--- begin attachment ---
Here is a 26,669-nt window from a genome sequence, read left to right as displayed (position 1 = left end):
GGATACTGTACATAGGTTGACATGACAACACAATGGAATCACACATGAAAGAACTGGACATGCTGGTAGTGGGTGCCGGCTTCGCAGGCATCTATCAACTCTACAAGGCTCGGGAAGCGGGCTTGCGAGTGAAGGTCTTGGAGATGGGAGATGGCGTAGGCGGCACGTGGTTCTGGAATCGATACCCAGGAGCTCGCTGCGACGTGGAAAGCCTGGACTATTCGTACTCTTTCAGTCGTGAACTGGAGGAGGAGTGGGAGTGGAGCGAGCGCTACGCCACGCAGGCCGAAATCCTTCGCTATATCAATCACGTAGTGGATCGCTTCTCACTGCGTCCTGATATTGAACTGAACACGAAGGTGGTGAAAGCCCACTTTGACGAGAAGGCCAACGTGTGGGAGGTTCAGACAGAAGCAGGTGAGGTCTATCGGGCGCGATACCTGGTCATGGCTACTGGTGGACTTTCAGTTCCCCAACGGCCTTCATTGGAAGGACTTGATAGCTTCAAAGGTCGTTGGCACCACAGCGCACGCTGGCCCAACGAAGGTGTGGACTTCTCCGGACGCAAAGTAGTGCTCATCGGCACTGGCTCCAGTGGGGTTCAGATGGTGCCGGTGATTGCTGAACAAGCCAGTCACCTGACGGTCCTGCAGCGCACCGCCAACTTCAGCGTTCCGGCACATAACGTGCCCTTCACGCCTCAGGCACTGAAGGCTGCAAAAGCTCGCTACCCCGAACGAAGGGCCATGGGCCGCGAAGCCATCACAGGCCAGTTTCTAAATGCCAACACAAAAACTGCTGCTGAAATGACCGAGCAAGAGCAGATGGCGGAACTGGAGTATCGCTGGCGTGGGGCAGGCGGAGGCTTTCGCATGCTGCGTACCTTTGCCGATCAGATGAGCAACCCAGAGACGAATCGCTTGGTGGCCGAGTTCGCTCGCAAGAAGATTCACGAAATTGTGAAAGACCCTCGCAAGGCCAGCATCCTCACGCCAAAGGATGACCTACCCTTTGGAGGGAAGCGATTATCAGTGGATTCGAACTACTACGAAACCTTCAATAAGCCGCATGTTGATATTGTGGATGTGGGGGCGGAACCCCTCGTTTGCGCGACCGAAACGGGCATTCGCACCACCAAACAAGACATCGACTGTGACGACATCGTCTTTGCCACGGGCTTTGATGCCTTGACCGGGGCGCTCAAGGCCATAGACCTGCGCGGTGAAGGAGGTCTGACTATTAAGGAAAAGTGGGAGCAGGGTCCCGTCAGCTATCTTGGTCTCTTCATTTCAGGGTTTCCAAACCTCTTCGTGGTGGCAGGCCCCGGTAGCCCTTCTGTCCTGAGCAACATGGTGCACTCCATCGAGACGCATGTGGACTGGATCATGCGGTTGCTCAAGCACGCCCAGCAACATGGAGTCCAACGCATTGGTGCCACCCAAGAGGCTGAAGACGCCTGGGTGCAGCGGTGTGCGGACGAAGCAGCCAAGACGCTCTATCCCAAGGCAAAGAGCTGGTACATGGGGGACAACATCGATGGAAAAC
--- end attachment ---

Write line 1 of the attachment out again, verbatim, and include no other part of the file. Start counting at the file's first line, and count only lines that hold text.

Here is a 26,669-nt window from a genome sequence, read left to right as displayed (position 1 = left end):